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Unidirectional Optical Bus Network Using Doped Fiber Amplifiers

IP.com Disclosure Number: IPCOM000101556D
Original Publication Date: 1990-Aug-01
Included in the Prior Art Database: 2005-Mar-16
Document File: 3 page(s) / 105K

Publishing Venue

IBM

Related People

Liu, K: AUTHOR [+2]

Abstract

This article describes a novel passive optical bus network using distributed doped-fiber amplifiers with the following advantages. 1. Doped fiber amplifiers can be efficiently used in this network with only two pump sources, rather than a pump source for each piece of fiber. The pump efficiency can be maximized by proper design of the taps. The design minimizes the interference of the pump with the signal, so that the pump does not have to filtered out at each station before detection. 2. The use of amplifiers in the bus enables the number of stations to be increased by one to two orders of magnitude (1). 3. By judicious design of the amplifiers (essentially adjusting the length of doped fiber), the power from a particular transmitter to all the receivers can be made the same.

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Unidirectional Optical Bus Network Using Doped Fiber Amplifiers

       This article describes a novel passive optical bus
network using distributed doped-fiber amplifiers with the following
advantages.
1.   Doped fiber amplifiers can be efficiently used in this network
with only two pump sources, rather than a pump source for each piece
of fiber.  The pump efficiency can be maximized by proper design of
the taps.  The design minimizes the interference of the pump with the
signal, so that the pump does not have to filtered out at each
station before detection.
2.   The use of amplifiers in the bus enables the number of stations
to be increased by one to two orders of magnitude (1).
3.   By judicious design of the amplifiers (essentially adjusting the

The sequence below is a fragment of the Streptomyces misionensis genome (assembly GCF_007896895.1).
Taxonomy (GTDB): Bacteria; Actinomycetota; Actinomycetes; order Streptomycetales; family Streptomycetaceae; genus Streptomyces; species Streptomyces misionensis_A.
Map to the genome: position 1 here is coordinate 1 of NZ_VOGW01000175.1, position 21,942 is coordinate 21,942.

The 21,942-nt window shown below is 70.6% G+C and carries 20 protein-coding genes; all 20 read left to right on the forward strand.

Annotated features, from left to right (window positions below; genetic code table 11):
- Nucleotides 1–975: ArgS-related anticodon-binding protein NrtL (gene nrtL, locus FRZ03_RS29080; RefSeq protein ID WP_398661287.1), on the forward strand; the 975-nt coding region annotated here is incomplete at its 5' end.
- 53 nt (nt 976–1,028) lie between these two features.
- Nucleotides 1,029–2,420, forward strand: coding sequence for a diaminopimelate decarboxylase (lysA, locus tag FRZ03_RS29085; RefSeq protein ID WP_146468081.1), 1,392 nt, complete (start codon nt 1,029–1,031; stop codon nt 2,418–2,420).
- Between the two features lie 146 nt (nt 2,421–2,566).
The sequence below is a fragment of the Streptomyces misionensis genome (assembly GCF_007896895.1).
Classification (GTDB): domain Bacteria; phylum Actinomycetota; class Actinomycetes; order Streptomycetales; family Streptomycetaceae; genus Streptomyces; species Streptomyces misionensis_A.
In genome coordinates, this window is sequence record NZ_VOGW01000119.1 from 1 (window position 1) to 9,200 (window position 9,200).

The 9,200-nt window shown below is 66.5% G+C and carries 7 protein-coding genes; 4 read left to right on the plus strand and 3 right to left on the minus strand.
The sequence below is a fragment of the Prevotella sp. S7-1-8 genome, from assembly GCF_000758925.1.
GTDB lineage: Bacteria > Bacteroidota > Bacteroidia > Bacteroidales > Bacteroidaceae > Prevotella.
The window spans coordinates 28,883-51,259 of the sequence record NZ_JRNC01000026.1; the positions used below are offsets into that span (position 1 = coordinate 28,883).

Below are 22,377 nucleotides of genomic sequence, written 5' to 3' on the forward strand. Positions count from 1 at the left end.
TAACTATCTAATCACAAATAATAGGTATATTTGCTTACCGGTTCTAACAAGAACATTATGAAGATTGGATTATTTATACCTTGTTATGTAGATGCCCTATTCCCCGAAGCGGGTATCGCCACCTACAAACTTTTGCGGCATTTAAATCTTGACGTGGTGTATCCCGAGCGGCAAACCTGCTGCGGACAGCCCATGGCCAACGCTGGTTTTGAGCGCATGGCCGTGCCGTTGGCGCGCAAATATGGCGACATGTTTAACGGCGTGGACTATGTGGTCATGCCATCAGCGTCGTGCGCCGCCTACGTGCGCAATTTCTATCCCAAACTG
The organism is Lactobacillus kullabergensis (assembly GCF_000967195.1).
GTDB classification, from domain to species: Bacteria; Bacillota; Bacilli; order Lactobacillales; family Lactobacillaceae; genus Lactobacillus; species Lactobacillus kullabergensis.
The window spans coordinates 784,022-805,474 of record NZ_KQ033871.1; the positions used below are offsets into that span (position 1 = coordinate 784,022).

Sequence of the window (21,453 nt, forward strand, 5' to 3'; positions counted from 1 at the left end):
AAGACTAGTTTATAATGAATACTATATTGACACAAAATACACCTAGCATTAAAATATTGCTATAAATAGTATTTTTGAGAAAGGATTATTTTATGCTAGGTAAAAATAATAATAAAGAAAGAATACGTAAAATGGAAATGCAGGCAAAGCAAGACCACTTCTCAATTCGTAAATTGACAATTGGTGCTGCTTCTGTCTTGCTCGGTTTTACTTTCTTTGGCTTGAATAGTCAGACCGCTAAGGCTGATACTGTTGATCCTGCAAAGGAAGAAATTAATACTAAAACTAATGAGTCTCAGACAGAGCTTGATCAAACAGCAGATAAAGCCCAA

length of doped fiber), the power from a particular transmitter to
all the receivers can be made the same.  This makes the dynamic range
of all the receivers identical, allowing the same part number to be
used.

      The bus topology is commonly used in electrical computer
networks because the natural ordering of stations along the bus
permits a number of efficient protocols to be used.  In an all
optical network, the bus topology is not very desirable (2) because
the splitting and excess losses at the passive optical taps restrict
the number of stations to a few tens typically.  The use of optical
amplifiers, however, rejuvenates this topology because these
amplifiers can be used to compensate for the tap losses.  One
particularly attractive implementation uses doped fiber amplifiers
which can easily give distributed gain.

      A doped fiber amplifier (3) consists of a length of fiber doped
with ions.  A popular formula for amplification at 1.55 microns is a
combination of erbium and aluminum ions.  The amplifier is pumped
using an optical pump source. Because the amplifier fiber is spliced
to normal system fiber, it is relatively simple to add multiple fiber
amplifiers to a system. Since the sections of amplifier fiber may be
interspersed with sections of normal fiber, a single pump source may
power multiple amplifiers.  In contrast, semiconductor amplifiers are
much more difficult to splice into systems and need to be powered
independently. Therefore, fiber amplifiers are particularly
attractive for applications where multiple stages of low g...